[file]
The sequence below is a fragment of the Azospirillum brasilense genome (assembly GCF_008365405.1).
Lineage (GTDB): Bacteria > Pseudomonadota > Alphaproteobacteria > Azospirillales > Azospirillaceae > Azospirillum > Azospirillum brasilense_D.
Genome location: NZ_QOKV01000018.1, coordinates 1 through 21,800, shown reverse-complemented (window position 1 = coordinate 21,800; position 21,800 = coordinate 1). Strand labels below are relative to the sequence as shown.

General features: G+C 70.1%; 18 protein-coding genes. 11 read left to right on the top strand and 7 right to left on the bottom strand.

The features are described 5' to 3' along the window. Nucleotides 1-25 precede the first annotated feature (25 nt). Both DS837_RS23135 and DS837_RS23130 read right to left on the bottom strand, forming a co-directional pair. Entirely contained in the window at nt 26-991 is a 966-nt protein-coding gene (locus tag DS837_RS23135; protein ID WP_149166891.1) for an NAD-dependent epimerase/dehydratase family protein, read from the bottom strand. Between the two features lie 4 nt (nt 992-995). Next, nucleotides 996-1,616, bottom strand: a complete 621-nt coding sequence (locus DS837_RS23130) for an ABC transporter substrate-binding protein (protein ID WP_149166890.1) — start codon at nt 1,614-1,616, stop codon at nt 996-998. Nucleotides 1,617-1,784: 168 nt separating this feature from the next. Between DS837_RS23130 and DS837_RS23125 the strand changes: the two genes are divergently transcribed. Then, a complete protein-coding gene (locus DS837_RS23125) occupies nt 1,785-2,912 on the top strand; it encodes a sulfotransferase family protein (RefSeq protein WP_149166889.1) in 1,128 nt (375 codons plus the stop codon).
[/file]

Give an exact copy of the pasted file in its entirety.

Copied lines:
The sequence below is a fragment of the Azospirillum brasilense genome (assembly GCF_008365405.1).
Lineage (GTDB): Bacteria > Pseudomonadota > Alphaproteobacteria > Azospirillales > Azospirillaceae > Azospirillum > Azospirillum brasilense_D.
Genome location: NZ_QOKV01000018.1, coordinates 1 through 21,800, shown reverse-complemented (window position 1 = coordinate 21,800; position 21,800 = coordinate 1). Strand labels below are relative to the sequence as shown.

General features: G+C 70.1%; 18 protein-coding genes. 11 read left to right on the top strand and 7 right to left on the bottom strand.

The features are described 5' to 3' along the window. Nucleotides 1-25 precede the first annotated feature (25 nt). Both DS837_RS23135 and DS837_RS23130 read right to left on the bottom strand, forming a co-directional pair. Entirely contained in the window at nt 26-991 is a 966-nt protein-coding gene (locus tag DS837_RS23135; protein ID WP_149166891.1) for an NAD-dependent epimerase/dehydratase family protein, read from the bottom strand. Between the two features lie 4 nt (nt 992-995). Next, nucleotides 996-1,616, bottom strand: a complete 621-nt coding sequence (locus DS837_RS23130) for an ABC transporter substrate-binding protein (protein ID WP_149166890.1) — start codon at nt 1,614-1,616, stop codon at nt 996-998. Nucleotides 1,617-1,784: 168 nt separating this feature from the next. Between DS837_RS23130 and DS837_RS23125 the strand changes: the two genes are divergently transcribed. Then, a complete protein-coding gene (locus DS837_RS23125) occupies nt 1,785-2,912 on the top strand; it encodes a sulfotransferase family protein (RefSeq protein WP_149166889.1) in 1,128 nt (375 codons plus the stop codon).